The US says it might pull out some troops from Germany amid rifts over a naval mission in the Persian Gulf and defense spending. The remarks from the US ambassador come ahead of two presidential trips to Europe.
The United States is considering withdrawing some of the US troops stationed in Germany, with Poland mooted as a possible new deployment, the US ambassador to Germany has said.
The threat of withdrawal comes amid ongoing differences between Berlin and Washington over Germany's contribution to NATO and a current spat caused by the German refusal to take part in a US-led naval mission in the Persian Gulf.
"It is actually offensive to assume that the US taxpayer must continue to pay to have 50,000-plus Americans in Germany, but the Germans get to spend their surplus on domestic programs," US Ambassador Richard Grenell told the DPA news agency, in comments carried widely by German media on Friday.
His remarks come after the US ambassador to Poland, Georgette Mosbacher, tweeted that her country would be happy for the American troops in Germany to move there instead.
US President Donald Trump had also mentioned the possibility of moving some American troops from Germany to Poland in talks with Polish President Andrzej Duda in Washington in June, something that was also mentioned by Grenell.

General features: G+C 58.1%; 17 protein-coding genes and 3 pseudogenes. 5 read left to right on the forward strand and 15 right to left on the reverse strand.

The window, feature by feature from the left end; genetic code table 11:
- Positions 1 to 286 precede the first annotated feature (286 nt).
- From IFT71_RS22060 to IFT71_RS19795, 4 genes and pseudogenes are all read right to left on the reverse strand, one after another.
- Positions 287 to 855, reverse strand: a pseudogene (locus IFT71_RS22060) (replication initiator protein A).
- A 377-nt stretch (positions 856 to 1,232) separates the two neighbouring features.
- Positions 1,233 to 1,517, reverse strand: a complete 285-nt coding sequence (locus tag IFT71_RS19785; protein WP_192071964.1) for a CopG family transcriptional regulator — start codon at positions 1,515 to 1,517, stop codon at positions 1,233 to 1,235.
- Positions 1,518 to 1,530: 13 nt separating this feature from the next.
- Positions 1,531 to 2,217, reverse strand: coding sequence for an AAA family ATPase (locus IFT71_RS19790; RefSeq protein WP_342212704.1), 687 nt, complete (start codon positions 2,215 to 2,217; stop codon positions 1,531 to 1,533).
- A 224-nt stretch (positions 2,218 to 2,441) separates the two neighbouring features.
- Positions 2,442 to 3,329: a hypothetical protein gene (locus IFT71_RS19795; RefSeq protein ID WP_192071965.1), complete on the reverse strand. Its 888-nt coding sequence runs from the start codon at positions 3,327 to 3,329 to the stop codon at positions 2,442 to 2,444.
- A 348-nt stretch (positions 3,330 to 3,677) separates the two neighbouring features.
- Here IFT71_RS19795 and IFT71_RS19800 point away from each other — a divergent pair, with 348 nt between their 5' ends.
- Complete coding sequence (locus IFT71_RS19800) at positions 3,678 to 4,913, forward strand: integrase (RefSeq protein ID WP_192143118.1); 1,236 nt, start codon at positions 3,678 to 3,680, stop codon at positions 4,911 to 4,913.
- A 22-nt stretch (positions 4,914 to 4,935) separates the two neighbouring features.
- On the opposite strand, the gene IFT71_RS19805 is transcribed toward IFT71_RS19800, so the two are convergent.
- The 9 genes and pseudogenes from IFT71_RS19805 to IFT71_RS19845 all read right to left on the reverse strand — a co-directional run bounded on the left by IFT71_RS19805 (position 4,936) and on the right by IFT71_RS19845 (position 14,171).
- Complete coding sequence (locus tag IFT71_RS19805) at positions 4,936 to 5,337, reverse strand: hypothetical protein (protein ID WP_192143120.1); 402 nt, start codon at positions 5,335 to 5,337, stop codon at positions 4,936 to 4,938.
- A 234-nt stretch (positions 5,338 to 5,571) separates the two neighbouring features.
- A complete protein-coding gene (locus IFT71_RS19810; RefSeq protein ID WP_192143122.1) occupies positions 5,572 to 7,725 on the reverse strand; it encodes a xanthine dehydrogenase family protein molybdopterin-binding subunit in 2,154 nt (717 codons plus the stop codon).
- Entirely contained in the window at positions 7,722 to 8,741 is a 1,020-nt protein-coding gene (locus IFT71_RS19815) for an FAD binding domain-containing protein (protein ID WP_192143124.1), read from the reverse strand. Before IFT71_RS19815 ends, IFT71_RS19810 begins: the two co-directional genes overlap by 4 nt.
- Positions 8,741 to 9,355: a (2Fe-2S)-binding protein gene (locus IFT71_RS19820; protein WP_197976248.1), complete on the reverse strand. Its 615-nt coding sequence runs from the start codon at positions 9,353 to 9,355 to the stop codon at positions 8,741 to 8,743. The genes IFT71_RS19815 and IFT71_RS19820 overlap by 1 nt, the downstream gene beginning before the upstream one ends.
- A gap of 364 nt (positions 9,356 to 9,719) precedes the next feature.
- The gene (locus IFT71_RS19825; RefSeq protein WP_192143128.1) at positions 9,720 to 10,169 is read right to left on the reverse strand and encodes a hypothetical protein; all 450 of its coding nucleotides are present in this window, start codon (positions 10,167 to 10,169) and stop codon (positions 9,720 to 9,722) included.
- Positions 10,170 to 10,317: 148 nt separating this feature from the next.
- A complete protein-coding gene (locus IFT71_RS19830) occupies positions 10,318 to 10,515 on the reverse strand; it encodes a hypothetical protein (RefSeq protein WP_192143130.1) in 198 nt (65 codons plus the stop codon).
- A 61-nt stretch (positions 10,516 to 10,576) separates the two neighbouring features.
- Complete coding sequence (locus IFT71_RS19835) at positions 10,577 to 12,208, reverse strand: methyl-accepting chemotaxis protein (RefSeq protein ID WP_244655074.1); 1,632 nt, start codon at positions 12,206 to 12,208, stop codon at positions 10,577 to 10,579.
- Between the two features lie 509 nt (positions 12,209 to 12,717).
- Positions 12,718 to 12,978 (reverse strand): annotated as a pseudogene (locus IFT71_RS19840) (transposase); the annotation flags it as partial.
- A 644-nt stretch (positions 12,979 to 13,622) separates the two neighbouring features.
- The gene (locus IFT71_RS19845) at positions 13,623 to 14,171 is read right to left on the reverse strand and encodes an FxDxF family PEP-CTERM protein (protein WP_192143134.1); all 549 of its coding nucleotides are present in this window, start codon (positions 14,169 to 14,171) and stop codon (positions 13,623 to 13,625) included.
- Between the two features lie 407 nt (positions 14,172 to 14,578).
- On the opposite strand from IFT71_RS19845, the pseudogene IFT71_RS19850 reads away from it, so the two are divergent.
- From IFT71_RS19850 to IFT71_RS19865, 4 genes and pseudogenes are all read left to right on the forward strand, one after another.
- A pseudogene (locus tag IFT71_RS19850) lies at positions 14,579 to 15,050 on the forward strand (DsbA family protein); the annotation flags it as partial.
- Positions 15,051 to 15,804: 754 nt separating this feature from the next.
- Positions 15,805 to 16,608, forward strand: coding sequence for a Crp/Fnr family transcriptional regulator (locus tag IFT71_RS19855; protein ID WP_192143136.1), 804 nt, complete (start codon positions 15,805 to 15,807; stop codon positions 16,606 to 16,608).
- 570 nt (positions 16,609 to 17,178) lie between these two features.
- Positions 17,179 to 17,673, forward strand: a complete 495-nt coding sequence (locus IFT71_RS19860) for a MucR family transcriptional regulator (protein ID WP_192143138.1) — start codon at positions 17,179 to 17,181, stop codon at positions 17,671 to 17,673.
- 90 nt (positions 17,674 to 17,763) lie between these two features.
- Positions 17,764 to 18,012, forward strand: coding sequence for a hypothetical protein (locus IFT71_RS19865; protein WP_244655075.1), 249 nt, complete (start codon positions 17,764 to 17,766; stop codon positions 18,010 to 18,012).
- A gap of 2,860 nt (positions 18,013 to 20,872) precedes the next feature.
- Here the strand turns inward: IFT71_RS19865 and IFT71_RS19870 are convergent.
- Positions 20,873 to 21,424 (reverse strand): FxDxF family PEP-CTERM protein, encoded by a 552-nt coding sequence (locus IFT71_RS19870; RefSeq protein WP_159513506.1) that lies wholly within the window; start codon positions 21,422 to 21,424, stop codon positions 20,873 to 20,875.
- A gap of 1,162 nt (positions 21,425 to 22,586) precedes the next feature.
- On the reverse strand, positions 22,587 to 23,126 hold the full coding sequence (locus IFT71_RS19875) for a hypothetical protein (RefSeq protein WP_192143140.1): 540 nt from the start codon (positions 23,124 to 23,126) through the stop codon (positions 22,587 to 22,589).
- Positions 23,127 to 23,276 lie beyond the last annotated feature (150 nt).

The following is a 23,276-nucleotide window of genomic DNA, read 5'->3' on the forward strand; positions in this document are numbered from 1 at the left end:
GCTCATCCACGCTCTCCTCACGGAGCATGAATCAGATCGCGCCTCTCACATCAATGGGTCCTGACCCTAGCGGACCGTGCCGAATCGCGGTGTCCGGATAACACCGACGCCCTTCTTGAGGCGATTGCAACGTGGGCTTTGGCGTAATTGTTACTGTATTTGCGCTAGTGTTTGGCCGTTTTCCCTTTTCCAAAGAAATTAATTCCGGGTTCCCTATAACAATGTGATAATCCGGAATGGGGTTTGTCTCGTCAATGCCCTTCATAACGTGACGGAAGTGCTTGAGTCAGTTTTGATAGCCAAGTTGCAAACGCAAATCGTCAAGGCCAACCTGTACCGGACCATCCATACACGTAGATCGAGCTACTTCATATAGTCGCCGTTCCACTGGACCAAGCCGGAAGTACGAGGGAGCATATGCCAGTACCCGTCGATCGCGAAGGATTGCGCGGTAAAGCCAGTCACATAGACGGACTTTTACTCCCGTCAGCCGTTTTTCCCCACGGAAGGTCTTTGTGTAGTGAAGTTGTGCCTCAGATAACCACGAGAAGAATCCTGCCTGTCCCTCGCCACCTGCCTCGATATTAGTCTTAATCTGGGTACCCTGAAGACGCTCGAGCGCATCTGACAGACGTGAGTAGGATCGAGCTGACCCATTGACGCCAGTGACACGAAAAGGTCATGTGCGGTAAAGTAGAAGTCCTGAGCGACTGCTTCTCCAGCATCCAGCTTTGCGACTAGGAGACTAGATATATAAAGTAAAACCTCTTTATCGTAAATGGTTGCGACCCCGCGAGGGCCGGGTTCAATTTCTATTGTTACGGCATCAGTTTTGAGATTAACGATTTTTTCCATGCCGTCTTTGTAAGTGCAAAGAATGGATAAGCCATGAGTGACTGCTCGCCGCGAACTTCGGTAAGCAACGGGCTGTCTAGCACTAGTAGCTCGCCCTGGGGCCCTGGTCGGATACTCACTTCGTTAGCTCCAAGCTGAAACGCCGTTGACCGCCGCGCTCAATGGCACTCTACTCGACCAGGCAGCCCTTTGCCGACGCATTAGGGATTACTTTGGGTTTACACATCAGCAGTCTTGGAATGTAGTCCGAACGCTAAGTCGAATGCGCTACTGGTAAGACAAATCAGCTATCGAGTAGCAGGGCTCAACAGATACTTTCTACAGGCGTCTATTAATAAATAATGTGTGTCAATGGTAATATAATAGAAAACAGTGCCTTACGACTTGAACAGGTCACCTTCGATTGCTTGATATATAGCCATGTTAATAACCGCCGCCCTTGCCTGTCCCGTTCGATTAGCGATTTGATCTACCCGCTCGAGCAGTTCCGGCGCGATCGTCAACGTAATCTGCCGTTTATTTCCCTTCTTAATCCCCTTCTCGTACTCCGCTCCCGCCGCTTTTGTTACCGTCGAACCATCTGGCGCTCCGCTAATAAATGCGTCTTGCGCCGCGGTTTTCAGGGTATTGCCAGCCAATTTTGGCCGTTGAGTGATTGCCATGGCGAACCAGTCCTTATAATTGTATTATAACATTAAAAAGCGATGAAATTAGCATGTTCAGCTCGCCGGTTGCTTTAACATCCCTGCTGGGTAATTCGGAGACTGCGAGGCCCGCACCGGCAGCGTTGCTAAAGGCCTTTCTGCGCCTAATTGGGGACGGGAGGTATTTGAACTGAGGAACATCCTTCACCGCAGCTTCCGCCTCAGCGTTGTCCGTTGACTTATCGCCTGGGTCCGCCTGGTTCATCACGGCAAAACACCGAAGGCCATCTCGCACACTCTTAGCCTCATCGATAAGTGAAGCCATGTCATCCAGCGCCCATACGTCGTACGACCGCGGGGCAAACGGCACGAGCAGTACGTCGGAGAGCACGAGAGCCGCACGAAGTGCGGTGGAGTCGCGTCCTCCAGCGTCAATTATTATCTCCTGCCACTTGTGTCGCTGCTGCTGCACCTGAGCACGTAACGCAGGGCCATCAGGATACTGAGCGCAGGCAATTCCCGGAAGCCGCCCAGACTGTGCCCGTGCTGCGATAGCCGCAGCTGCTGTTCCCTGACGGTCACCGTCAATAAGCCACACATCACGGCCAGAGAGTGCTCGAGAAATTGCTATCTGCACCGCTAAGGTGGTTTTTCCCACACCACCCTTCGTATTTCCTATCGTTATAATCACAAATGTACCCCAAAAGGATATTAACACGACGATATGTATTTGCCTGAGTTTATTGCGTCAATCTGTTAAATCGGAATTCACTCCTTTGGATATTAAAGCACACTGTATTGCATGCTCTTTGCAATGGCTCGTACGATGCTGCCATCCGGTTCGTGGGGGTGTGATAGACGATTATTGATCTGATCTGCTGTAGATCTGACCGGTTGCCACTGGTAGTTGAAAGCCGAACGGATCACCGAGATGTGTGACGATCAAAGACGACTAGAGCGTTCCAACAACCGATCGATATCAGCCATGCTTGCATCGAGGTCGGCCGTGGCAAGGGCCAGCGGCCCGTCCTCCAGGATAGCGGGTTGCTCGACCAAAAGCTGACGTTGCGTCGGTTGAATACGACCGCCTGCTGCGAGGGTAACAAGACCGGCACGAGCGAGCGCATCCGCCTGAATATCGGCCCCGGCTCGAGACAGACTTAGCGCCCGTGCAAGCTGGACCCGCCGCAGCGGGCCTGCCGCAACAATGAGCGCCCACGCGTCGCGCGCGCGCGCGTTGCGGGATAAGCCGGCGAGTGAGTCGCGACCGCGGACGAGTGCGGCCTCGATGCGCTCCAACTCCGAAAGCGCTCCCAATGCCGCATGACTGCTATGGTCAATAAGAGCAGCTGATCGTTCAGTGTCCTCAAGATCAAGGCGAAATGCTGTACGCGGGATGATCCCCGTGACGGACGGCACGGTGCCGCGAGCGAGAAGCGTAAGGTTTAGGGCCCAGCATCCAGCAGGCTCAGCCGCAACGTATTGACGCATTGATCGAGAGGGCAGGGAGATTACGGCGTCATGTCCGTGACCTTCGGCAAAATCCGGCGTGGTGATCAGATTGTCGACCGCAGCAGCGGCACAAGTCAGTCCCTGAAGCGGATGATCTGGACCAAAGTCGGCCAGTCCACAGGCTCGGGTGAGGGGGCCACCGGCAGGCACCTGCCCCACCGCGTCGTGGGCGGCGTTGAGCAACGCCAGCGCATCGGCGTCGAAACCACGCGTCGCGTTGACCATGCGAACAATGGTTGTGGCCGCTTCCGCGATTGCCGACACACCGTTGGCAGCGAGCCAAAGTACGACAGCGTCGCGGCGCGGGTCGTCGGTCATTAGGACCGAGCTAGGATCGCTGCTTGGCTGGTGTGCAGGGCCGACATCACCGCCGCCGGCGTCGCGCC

"President Trump is right and Georgette Mosbacher is right, " he said, saying that requests by "numerous presidents" for Germany to "pay for its own defense" had been ignored. Now was the time for Americans and the US president had to react, he said.
Largest US deployment in Europe
Germany is the European country where most US troops are posted, with 35,000 soldiers deployed there along with 17,000 American civilians employed by the US military. Some 12,000 German civilians also work in jobs connected with the deployment.
Rumors that the US might be considering a partial pullout of troops from Germany have long been rife, with the US administration under Donald Trump often voicing anger that Berlin is not contributing enough to NATO.
Germany intends to spend 1.36% of GDP on defense this coming year, an amount that, while marking a strong increase, is still well under NATO's 2% goal for member states. Although the government says it wants to increase the current figure to 1.5% by 2024, the financial planning for 2023 envisages spending only 1.24% of GDP on the military.
Grenell's comments come shortly after Germany sparked Washington's ire by refusing to take part in a US-led operation in the Strait of Hormuz to protect trading vessels from Iranian aggression and rejecting a US request to send ground troops to fight the extremist group "Islamic State."
They also come ahead of Trump's twin trips to Europe at the end of August — with neither trip including a visit to Germany.
The first will take Trump to the G7 summit in the French resort of Biarritz, where he will meet German Chancellor Angela Merkel.
The second, from August 31 to September 3, will see him visiting Denmark and Poland. Among other things, both these countries share Washington's opposition to the Nord Stream 2 gas pipeline that has been strongly promoted by Germany.